It is the beginning of November. Not only is it Movember, it’s also National Novel Writing Month or NaNoWriMo. If you are participating right now or want to participate in the future, hopefully this post will be helpful for you.

Three years ago I participated in NaNoWriMo for the first time. I had barely started my career in freelance writing and editing, and I had a few broad novel plots with some character specifics floating around in my head. I figured it would be a great way to test if I really have what it takes to be a writer/author, push my abilities, and maybe clear some space in my brain for more stories down the road. I was stoked!

I had no idea what to expect, I hadn’t ironed out every detail of my story or characters, and I had very little confidence in my “making it” as a novelist. After all, J.K. Rowling writes books. Hemingway wrote books. Austen wrote books. How dare I, a normal person, put myself in the same category of “author” with the likes of them! How could I write an honest-to-goodness book?

With these thoughts and feelings each pulling me different directions, I still wanted to devote myself to completing the challenge. Perhaps you find yourself in the similar situation. Here are my experiences, difficulties, and lessons learned from NaNoWriMo.

 

1. Plan Ahead

I actually started planning before November even started because I’m a planner. It’s what I do for almost everything. I calculated how many words I would need to write every day to stay on track. By the way, it’s 1,667 words every day for 30 days.

I also outlined what I already had decided about my story, but I left room for improvisation and creativity as I wrote later. In a few instances when I veered away from my outline, it still worked and even improved the story. Other times it didn’t. For the most part, however, having a plot outline before starting to write helped me stay focused on where I ultimately wanted my story to go.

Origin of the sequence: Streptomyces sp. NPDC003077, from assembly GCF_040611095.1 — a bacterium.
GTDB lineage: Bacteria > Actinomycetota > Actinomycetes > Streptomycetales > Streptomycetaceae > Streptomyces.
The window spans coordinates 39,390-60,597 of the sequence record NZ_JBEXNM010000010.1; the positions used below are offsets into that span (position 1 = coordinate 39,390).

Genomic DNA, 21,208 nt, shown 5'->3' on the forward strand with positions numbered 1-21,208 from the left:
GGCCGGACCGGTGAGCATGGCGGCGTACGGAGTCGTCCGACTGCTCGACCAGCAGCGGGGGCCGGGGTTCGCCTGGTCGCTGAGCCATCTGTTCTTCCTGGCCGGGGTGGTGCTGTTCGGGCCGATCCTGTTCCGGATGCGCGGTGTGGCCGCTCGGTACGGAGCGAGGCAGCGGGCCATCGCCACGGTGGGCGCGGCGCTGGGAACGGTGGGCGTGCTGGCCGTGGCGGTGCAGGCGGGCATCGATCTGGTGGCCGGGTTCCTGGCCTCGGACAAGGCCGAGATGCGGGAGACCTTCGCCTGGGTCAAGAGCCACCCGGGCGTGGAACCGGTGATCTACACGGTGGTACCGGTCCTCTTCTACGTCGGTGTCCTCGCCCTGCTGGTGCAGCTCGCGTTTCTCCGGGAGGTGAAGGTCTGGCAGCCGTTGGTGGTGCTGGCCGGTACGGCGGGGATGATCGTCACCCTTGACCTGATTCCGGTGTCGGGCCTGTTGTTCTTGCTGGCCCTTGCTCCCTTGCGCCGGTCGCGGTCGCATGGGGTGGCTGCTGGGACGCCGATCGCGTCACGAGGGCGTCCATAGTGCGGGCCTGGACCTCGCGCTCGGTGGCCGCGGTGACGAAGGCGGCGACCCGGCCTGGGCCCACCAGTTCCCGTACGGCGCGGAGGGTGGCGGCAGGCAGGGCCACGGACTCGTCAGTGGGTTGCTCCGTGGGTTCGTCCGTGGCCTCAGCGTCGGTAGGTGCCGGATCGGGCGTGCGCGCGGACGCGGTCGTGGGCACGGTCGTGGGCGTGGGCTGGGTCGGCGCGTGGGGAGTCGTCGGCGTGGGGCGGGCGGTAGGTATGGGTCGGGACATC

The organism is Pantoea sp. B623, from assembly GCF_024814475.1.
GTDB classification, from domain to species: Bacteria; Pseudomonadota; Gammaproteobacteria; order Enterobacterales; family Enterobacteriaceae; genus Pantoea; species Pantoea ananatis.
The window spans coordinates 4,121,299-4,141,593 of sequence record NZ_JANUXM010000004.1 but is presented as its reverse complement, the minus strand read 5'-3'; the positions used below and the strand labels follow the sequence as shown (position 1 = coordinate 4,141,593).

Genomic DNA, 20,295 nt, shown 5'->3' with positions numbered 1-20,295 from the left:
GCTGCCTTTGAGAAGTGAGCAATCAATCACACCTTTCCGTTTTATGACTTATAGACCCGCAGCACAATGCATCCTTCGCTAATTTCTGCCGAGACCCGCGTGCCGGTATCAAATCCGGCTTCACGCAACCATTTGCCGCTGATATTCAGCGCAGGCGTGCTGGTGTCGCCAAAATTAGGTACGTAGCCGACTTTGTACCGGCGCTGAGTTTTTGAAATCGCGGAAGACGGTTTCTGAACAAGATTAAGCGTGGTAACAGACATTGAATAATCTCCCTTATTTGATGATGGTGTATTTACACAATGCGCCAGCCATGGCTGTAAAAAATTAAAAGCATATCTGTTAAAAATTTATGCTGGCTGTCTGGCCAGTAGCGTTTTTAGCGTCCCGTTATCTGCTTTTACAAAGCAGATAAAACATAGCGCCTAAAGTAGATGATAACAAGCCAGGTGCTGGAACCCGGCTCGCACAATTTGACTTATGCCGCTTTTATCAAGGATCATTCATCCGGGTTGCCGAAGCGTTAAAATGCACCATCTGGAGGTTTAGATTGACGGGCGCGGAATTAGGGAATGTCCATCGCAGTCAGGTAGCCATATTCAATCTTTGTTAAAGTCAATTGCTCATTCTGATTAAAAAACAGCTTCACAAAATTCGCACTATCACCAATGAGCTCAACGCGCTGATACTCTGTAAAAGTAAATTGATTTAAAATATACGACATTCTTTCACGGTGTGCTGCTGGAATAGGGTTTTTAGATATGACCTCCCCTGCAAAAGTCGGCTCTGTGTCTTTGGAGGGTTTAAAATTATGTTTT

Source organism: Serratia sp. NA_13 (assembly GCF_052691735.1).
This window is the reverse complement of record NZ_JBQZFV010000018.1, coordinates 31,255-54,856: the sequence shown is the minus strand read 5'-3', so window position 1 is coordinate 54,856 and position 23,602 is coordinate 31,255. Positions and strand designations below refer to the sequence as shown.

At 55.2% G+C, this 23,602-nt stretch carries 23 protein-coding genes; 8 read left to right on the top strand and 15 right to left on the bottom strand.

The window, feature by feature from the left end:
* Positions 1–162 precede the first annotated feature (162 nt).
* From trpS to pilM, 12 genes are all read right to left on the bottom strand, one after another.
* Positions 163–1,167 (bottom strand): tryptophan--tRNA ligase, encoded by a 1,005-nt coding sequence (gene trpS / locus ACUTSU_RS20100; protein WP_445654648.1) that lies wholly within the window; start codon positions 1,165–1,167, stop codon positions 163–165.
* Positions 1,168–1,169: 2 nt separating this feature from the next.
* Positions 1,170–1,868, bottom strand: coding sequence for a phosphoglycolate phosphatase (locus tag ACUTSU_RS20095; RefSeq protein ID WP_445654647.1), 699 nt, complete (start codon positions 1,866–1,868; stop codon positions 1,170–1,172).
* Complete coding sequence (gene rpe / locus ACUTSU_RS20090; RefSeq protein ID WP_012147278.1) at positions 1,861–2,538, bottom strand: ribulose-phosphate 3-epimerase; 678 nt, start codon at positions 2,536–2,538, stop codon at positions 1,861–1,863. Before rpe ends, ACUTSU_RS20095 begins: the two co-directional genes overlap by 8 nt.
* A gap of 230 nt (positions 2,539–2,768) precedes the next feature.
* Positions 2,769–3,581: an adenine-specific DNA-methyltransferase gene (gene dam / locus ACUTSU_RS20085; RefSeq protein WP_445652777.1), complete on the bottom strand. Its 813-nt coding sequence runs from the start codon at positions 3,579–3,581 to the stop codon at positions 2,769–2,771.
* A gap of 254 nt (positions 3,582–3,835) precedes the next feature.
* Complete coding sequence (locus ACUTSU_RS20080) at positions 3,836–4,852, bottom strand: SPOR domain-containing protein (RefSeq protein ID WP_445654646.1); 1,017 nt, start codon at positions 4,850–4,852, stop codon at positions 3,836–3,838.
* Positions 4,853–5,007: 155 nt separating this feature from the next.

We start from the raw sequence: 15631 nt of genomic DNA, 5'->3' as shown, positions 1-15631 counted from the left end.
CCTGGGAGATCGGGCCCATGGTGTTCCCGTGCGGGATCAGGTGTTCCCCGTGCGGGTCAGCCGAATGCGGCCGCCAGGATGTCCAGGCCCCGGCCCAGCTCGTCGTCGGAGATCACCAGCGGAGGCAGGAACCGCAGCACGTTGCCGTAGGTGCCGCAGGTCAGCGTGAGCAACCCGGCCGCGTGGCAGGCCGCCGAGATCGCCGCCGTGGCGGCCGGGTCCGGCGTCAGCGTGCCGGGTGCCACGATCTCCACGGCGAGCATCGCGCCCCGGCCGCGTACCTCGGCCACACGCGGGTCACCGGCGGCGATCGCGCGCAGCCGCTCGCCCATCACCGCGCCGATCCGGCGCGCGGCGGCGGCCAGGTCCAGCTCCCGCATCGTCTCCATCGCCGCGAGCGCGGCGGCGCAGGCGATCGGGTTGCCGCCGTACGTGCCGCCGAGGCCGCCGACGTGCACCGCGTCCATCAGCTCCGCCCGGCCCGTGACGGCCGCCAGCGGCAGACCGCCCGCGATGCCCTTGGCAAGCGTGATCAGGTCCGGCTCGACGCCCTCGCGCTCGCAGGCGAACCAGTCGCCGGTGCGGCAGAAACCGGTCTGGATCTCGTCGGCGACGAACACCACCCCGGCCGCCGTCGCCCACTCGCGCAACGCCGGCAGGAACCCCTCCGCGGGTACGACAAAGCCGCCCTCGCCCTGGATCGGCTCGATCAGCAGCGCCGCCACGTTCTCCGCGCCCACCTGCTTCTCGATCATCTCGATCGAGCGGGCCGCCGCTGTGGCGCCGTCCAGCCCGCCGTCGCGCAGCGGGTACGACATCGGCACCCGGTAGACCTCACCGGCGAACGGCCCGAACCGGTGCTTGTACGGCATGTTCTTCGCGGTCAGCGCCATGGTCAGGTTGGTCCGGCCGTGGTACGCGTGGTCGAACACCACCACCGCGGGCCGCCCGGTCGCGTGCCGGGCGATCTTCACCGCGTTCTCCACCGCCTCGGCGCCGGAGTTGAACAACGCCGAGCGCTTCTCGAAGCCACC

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Source: Keep Calm And Posters

When you write so much in one day, sometimes the text almost leads itself. In parts where I hadn’t already picked how I wanted the action to proceed, in the moment I typed what felt would naturally come next. You really can get into a writing groove, and it was cool to experience feeling so immersed in my own story. For me, part of that immersion started before I even touched the keyboard. I enjoyed that balance of prior planning and allowing creativity to come in my experience. When I do NaNoWriMo again, I will replicate what I did then.

chapter-one
Source: John Richards Jr.

2. Be Patient With Yourself

On November 1, it took me at least three hours to meet my daily goal of 1,667 words. (Read on to see why I was so slow.) I was exhausted afterward. It was discouraging. I felt like a huge failure. I may or may not have cried and consumed an exorbitant amount of ice cream. I knew I couldn’t keep up three hours a day for 30 days on top of other responsibilities. However, I also was intrigued and really enjoyed typing my story. I resolved to keep trying.